My ostomy was my Christmas miracle.

I was in the hospital for 3 months because of a bad Crohn’s flare. On Christmas Eve of 2007, I was finally allowed to go home. As I was signing discharge papers, I started having sharp pains in my stomach. I knew something was wrong.

After that, everything was a blur. The next thing I knew, I was being rushed to the ER. They called my mom and said, “You need to hurry. Your daughter is going to have emergency surgery, and she may lose her life.”

I flatlined long enough that the doctors told my family I was gone. When they came back into the operation room, my heartbeat came back. When I woke up, I remember looking down at my stomach and seeing a colostomy bag—something I was given without choice. I always heard things about ostomies, so I thought my life was over. Like, what is my life going to look like now? I was only 19.

For the first 7 years, I lived in silence. I feared how people would view me because I had to go to the bathroom in a “disgusting crap bag.” I didn’t want anyone to see I had an ostomy bag, so I only wore baggy clothes. I didn’t even tell my family or friends… but I got to a point where I grew tired of people not knowing exactly who I was. All of me.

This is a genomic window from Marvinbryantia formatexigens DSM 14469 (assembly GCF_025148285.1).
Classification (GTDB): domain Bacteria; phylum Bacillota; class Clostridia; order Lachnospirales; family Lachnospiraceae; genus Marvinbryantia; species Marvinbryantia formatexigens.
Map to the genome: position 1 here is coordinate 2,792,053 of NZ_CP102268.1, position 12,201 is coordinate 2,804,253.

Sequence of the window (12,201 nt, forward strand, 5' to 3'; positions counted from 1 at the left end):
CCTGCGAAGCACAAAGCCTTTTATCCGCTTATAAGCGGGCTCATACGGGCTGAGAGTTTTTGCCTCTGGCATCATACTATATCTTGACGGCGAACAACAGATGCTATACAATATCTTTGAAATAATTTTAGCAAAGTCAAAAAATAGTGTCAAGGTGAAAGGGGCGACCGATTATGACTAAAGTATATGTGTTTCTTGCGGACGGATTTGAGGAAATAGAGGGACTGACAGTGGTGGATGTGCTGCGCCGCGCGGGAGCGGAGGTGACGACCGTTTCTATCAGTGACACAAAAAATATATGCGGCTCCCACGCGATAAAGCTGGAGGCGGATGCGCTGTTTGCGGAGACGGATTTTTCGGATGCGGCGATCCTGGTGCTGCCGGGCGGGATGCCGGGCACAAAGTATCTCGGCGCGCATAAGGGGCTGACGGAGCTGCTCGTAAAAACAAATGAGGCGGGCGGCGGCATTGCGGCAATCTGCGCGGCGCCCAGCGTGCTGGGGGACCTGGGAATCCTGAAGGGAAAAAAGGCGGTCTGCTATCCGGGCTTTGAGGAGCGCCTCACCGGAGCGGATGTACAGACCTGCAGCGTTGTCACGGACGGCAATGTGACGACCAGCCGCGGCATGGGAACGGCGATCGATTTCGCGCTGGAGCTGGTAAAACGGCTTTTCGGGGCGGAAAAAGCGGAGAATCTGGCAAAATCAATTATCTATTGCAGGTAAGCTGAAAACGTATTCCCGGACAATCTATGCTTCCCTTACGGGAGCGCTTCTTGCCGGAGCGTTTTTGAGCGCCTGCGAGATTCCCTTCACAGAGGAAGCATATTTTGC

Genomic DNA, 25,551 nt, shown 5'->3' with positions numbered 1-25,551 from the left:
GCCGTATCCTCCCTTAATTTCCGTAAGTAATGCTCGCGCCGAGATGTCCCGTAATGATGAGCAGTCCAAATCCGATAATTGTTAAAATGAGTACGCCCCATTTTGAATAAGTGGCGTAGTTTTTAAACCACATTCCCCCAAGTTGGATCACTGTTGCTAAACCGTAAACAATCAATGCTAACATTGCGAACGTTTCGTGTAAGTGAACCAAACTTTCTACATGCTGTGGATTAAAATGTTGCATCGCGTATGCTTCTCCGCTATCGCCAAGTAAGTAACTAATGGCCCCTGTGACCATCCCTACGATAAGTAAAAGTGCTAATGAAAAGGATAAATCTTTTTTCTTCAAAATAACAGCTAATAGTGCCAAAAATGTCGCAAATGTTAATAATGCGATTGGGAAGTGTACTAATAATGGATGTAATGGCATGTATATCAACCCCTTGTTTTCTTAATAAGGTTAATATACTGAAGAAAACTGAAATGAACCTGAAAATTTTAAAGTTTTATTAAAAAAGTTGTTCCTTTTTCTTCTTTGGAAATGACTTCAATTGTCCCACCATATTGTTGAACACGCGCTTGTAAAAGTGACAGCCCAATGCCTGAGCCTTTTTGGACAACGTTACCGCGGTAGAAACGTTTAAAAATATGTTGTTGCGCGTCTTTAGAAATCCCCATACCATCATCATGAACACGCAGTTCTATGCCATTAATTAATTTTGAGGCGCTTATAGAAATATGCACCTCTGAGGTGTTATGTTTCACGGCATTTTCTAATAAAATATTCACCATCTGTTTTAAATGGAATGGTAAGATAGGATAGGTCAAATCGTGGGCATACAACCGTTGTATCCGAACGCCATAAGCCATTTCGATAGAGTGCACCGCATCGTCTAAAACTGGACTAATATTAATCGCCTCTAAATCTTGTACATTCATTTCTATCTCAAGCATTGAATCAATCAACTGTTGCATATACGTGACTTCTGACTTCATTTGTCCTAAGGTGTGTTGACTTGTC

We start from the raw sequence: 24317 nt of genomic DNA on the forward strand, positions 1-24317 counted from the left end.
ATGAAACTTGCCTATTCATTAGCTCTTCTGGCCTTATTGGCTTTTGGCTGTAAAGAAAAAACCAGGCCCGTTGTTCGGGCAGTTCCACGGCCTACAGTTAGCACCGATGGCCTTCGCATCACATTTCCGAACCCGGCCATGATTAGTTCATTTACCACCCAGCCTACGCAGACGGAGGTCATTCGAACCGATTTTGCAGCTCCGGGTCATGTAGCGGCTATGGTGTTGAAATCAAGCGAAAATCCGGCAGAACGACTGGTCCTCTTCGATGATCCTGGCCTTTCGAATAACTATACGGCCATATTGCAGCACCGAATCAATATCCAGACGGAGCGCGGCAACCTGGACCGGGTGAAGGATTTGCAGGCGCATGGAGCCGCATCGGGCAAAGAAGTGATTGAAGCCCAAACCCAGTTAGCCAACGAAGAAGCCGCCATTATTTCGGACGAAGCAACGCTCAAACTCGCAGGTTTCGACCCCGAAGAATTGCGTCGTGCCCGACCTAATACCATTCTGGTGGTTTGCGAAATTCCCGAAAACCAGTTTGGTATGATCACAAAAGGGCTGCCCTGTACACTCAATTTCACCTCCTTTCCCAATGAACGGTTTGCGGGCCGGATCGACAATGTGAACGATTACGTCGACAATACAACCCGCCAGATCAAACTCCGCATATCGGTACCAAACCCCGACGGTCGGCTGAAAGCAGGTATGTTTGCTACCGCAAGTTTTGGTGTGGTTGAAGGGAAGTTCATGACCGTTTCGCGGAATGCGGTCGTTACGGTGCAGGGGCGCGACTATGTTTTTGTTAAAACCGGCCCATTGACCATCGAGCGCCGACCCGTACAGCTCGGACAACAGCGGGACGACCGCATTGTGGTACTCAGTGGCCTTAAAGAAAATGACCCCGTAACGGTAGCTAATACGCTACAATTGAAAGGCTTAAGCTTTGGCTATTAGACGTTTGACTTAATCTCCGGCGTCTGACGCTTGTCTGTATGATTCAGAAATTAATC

On Christmas Eve (my “Stoma-versary”), I posted photos of me showing my ostomy from a photoshoot I did with my brother, who is a photographer. This was his first time seeing my bag, and he said he was honored to be part of such a monumental moment in my life. It was my way of “coming out” and embracing myself wholeheartedly. If people don’t accept me, I don’t care.

There was so much output of love. I found ostomate communities online and loved seeing other people with the same experiences as me. Doctors told me I wouldn’t be able to have kids, but now I have 2 amazing boys, and I did it with a bag and severe Crohn’s disease. I ended up doing everything doctors said I wouldn’t be able to do. I question why I lived in silence for so long because now I live unapologetically. I can now look in the mirror and say I like what I see because I see strength.



Live unapologetically, and please know that your life is not over. Show up as yourself, and people will respect you and your differences. Your strength is beautiful!